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Close ListeningPoetry and the Performed Word$
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Charles Bernstein

Print publication date: 1998

Print ISBN-13: 9780195109924

Published to Oxford Scholarship Online: October 2011

DOI: 10.1093/acprof:oso/9780195109924.001.0001

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PRINTED FROM OXFORD SCHOLARSHIP ONLINE (www.oxfordscholarship.com). (c) Copyright Oxford University Press, 2020. All Rights Reserved. An individual user may print out a PDF of a single chapter of a monograph in OSO for personal use. date: 26 February 2020

Who Speaks

Who Speaks

Ventriloquism and the Self in the Poetry Reading

Chapter:
(p.360) Who Speaks
Source:
Close Listening
Author(s):

Ron Silliman

Publisher:
Oxford University Press
DOI:10.1093/acprof:oso/9780195109924.003.0017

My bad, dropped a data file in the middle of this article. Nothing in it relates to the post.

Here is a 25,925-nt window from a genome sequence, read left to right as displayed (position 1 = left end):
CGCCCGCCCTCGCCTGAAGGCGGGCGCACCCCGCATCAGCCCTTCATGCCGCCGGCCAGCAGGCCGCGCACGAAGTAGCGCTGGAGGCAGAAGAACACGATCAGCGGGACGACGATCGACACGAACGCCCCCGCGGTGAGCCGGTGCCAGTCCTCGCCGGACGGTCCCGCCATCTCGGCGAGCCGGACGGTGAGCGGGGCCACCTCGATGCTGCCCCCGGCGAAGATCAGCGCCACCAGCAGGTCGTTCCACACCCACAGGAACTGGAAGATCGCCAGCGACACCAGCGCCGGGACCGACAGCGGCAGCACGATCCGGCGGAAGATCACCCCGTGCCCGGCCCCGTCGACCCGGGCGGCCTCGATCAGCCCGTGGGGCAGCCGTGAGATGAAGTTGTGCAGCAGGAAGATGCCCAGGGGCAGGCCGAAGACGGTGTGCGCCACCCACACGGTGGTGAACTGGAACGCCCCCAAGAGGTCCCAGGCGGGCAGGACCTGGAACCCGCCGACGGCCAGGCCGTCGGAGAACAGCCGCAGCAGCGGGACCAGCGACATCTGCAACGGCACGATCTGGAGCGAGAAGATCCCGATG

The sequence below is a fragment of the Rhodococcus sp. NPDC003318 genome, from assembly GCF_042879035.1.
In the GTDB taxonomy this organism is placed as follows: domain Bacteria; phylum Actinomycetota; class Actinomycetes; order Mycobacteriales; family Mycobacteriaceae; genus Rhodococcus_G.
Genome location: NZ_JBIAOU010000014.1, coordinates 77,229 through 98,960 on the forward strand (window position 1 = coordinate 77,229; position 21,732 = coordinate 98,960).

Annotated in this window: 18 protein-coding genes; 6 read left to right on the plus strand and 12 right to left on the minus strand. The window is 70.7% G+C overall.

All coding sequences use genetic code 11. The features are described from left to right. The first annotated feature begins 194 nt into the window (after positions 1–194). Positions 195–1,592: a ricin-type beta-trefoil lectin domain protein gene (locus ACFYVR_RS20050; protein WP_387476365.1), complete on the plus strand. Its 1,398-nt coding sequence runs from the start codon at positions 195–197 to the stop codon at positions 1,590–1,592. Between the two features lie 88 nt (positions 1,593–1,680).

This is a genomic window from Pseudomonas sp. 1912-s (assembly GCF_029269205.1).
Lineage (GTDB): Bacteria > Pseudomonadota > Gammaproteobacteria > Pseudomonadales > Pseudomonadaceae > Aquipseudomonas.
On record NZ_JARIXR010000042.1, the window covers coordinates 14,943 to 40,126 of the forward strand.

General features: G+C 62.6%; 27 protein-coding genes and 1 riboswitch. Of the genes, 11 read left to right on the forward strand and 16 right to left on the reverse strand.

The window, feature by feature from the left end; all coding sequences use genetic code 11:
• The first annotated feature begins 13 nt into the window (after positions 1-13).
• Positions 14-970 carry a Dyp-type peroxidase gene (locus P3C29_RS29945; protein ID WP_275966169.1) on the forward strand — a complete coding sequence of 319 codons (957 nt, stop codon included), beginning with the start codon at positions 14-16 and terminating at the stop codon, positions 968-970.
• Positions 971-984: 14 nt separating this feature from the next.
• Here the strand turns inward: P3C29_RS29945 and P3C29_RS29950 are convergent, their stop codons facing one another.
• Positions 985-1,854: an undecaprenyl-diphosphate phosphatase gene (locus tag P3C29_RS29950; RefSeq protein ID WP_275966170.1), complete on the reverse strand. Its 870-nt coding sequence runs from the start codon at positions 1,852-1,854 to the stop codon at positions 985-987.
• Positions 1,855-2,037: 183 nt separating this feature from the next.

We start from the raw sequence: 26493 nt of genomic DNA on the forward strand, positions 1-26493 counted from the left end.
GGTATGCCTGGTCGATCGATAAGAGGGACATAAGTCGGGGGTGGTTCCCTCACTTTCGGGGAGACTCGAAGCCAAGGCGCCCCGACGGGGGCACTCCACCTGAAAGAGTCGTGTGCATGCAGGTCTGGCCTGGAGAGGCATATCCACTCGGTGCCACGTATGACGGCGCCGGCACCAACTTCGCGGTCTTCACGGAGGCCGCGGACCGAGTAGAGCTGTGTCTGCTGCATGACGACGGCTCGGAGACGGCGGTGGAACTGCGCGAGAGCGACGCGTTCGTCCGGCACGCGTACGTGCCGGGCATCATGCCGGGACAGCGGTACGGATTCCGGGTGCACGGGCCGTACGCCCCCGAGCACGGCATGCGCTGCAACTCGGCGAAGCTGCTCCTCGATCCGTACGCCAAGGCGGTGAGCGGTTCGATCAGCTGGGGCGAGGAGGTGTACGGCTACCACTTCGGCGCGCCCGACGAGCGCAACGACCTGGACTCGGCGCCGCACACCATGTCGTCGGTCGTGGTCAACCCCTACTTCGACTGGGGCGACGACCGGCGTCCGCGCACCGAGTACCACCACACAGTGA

This chapter starts by asking who speaks, who listens, and who reads. It also states that far from being incidental, the instrumental language of an absent subject has created a pervasive tone. From professional jargons to street languages, people everywhere perpetually stylize their use of language but this dynamic of linguistic innovation take on new qualities of social resistance. Many formal features of the text are only barely audible in an oral presentation, for instance in terms of the shape of lines, stanzas, or paragraphs on the page. The presentation of personality represents the particular element of all open readings that separates it from nearly all other like public performances in our society.

Keywords:   ventriloquism, self, instrumental language, dynamic of linguistic innovation, social resistance, oral presentation, presentation of personality

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